What is The Keto Diet and Is It Effective?
The ketogenic diet, or keto diet for short, is a diet that seems to have taken over the millennial generation. But is it safe or effective? We help you break it down.
What is Ketosis?
The basis of the diet is to eat more fat and less carbs. The thought behind it is, if you eat fewer carbs, your body will burn through them faster and will have to start breaking down fat in your body for energy, since your body’s preferred fuel source are carbs. When this happens, your body goes into ketosis.
When you deprive your body of carbohydrates (carbs), you’re limiting your body’s glycogen. When this happens, your body will need to find another fuel source. This transition is a metabolic state called ketosis, where it converts fat into ketones as its new fuel source. Ketones are byproducts of the body breaking down fat for energy. If you need more information on this diet, then it might useful for you to go to the Ultimate Keto Destination.
How Do You Follow A Keto Diet?
For many, the keto diet can be very restrictive. Most dieters eat mostly meat, healthy fats and non-starchy vegetables. This can include fats like olive oil, coconut oil, and avocados, proteins like beef, poultry, eggs and fish, and non-starchy vegetables like leafy greens and cruciferous vegetables (broccoli, cauliflower). There are also ketogenic diet shakes available.
On the keto diet, many eat these foods very sparingly – full-fat dairy (milk, cheese, yogut), medium-starchy vegetables (carrots, beets, potatoes), legumes (beans, lentils), nuts and seeds, and fruits (berries, bananas and melons).
And almost all keto dieters avoid these foods completely – sugar (honey, agave, maple syrup), grains (wheat, oats, rice, corn), foods made with flour (breads, pastas), and processed foods.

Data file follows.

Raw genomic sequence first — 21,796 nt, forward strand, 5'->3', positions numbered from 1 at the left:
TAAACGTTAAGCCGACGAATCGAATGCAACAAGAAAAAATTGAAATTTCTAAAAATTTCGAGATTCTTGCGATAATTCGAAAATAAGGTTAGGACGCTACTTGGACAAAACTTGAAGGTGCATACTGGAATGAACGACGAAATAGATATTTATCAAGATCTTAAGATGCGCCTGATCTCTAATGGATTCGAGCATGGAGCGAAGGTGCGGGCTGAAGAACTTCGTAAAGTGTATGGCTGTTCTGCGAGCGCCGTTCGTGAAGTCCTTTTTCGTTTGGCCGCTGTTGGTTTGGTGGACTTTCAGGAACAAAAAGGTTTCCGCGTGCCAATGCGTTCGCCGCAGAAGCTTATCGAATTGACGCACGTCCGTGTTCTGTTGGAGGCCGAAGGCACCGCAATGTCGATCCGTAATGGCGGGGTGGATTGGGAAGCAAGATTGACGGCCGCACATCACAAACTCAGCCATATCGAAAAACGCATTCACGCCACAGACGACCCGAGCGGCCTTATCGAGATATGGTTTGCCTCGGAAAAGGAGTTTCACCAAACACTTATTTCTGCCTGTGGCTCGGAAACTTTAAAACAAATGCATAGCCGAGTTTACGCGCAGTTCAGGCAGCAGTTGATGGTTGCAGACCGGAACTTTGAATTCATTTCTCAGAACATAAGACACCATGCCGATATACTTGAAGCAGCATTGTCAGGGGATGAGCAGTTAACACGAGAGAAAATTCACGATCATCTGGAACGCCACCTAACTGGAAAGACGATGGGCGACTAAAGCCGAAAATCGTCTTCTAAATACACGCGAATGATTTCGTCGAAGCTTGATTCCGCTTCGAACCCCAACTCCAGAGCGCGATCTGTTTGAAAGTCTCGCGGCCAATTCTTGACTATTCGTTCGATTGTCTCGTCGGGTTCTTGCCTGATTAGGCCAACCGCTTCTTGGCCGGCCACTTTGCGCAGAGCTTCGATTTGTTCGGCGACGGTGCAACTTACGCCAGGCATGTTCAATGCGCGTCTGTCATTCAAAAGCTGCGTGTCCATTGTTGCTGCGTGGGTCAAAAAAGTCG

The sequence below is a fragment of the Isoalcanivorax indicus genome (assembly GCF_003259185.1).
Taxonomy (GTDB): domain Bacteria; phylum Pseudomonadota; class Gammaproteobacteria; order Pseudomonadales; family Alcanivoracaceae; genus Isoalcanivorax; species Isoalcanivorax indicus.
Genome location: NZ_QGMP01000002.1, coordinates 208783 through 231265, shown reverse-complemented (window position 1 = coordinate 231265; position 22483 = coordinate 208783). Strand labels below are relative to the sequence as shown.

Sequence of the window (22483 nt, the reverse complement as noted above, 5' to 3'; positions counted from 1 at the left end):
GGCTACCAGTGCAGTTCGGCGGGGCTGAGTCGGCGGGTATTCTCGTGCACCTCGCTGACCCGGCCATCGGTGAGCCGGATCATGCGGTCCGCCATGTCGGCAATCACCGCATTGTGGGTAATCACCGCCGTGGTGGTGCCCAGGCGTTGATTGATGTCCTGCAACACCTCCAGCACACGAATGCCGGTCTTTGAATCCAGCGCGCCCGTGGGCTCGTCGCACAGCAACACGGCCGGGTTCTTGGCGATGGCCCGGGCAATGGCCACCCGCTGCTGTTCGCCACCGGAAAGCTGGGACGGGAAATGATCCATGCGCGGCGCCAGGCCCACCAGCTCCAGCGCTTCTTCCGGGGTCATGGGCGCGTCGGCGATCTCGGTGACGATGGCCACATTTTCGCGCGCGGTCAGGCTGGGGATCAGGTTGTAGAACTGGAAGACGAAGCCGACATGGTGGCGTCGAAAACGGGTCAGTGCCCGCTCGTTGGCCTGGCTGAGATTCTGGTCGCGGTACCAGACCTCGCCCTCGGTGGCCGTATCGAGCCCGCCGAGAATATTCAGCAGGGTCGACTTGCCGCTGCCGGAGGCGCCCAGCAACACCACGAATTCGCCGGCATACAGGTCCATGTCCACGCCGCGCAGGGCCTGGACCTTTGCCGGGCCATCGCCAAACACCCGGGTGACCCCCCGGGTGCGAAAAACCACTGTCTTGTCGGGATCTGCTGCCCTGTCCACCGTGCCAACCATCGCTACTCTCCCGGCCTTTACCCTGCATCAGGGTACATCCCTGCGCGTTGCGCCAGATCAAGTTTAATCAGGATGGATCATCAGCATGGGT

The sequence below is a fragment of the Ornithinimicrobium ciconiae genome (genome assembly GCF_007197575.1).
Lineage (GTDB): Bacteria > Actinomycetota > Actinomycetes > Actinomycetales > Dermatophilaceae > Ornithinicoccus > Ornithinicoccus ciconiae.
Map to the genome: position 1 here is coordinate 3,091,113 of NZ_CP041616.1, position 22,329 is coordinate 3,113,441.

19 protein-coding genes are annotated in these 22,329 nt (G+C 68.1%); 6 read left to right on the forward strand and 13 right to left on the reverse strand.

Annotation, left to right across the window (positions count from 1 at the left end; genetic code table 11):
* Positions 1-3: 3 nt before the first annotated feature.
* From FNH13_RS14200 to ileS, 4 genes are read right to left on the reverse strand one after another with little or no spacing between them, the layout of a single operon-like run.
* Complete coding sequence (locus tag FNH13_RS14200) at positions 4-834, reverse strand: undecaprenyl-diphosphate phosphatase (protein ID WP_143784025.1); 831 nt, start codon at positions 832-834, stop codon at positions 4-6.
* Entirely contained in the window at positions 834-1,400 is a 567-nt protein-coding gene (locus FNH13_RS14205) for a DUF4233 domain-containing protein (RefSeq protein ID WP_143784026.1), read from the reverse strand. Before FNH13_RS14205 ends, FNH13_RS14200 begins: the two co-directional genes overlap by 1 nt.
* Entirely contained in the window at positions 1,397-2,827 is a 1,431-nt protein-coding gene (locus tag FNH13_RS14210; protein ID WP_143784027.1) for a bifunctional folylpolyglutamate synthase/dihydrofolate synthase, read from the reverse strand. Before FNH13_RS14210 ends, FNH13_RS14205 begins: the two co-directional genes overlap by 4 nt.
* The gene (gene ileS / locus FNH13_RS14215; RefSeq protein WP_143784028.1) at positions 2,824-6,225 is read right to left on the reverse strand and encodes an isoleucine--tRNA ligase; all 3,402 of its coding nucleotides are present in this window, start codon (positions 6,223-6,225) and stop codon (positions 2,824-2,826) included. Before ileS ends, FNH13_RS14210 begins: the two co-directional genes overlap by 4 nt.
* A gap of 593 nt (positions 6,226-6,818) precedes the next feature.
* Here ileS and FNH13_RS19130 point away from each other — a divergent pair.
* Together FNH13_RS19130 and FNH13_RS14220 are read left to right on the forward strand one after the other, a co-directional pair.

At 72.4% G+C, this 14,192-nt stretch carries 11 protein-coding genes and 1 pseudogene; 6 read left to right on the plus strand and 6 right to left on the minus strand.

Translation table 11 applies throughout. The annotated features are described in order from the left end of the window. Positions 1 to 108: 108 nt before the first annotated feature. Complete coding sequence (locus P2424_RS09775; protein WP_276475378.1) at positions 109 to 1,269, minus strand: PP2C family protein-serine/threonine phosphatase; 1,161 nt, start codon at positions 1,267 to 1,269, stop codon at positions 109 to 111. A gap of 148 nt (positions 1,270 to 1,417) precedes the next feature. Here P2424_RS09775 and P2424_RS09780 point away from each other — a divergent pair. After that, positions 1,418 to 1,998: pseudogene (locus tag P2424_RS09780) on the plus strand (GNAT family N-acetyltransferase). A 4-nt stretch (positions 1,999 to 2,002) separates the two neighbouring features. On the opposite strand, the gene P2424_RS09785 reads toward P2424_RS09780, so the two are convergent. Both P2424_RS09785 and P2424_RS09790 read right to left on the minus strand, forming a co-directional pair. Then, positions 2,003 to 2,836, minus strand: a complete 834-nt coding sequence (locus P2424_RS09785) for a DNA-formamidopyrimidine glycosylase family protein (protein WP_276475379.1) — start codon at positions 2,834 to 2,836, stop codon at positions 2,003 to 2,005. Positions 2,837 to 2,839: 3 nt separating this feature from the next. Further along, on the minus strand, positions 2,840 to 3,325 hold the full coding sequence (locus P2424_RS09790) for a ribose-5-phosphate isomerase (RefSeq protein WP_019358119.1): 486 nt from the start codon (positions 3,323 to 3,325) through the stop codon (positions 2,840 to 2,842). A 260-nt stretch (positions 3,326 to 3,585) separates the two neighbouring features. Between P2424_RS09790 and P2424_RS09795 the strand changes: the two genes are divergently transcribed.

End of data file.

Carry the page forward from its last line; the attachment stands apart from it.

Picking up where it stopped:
Is The Diet Safe and Effective?
In a small study, published in February 2018 in the journal Nutrition and Metabolism, 12 obese people followed an adjusted version of the popular ketogenic diet that was very low in calories for about two to three months, and lost about 45 pounds each – and kept the weight off after increasing their calorie intake one to two months later.
Additionally, according to Marcelo Campos, MD, contributor for Harvard Medical School’s online blog, “Previous research shows good evidence of faster weight loss when patients go on a ketogenic or very low carbohydrate diet compared to participants on a more traditional low-fat diet, or even a Mediterranean diet. However, that difference in weight loss seems to disappear over time. A ketogenic diet also has been shown to improve blood sugar control for patients with type 2 diabetes, at least in the short term. There is even more controversy when we consider the effect on cholesterol levels. A few studies show some patients have increase in cholesterol levels in the beginning, only to see cholesterol fall a few months later. However, there is no long-term research analyzing its effects over time on diabetes and high cholesterol.”
Speak with your doctor or a certified nutritionist before making any major dietary changes. Get a free consultation with InVite® Health’s certified nutritionists today!